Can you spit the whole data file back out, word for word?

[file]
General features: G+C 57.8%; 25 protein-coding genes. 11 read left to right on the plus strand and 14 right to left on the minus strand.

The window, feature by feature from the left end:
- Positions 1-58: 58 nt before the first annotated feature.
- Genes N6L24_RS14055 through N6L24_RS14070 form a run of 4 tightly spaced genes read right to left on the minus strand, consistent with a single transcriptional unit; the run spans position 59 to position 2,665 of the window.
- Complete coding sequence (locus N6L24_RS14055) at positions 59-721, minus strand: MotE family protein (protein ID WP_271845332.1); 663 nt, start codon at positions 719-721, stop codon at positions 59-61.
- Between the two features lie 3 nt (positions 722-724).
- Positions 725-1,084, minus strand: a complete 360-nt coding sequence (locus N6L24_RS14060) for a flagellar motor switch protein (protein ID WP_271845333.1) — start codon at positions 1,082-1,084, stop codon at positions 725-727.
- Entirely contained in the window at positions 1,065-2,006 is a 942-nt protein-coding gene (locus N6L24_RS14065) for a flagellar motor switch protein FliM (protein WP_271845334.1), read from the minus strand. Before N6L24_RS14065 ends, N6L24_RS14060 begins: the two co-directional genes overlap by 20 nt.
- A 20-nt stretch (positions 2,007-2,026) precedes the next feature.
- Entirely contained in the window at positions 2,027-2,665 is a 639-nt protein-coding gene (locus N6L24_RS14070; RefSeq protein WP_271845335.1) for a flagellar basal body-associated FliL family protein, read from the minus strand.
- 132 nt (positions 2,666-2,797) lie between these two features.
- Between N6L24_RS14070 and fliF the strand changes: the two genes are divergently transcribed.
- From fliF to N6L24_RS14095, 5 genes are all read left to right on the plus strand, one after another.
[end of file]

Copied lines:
General features: G+C 57.8%; 25 protein-coding genes. 11 read left to right on the plus strand and 14 right to left on the minus strand.

The window, feature by feature from the left end:
- Positions 1-58: 58 nt before the first annotated feature.
- Genes N6L24_RS14055 through N6L24_RS14070 form a run of 4 tightly spaced genes read right to left on the minus strand, consistent with a single transcriptional unit; the run spans position 59 to position 2,665 of the window.
- Complete coding sequence (locus N6L24_RS14055) at positions 59-721, minus strand: MotE family protein (protein ID WP_271845332.1); 663 nt, start codon at positions 719-721, stop codon at positions 59-61.
- Between the two features lie 3 nt (positions 722-724).
- Positions 725-1,084, minus strand: a complete 360-nt coding sequence (locus N6L24_RS14060) for a flagellar motor switch protein (protein ID WP_271845333.1) — start codon at positions 1,082-1,084, stop codon at positions 725-727.
- Entirely contained in the window at positions 1,065-2,006 is a 942-nt protein-coding gene (locus N6L24_RS14065) for a flagellar motor switch protein FliM (protein WP_271845334.1), read from the minus strand. Before N6L24_RS14065 ends, N6L24_RS14060 begins: the two co-directional genes overlap by 20 nt.
- A 20-nt stretch (positions 2,007-2,026) precedes the next feature.
- Entirely contained in the window at positions 2,027-2,665 is a 639-nt protein-coding gene (locus N6L24_RS14070; RefSeq protein WP_271845335.1) for a flagellar basal body-associated FliL family protein, read from the minus strand.
- 132 nt (positions 2,666-2,797) lie between these two features.
- Between N6L24_RS14070 and fliF the strand changes: the two genes are divergently transcribed.
- From fliF to N6L24_RS14095, 5 genes are all read left to right on the plus strand, one after another.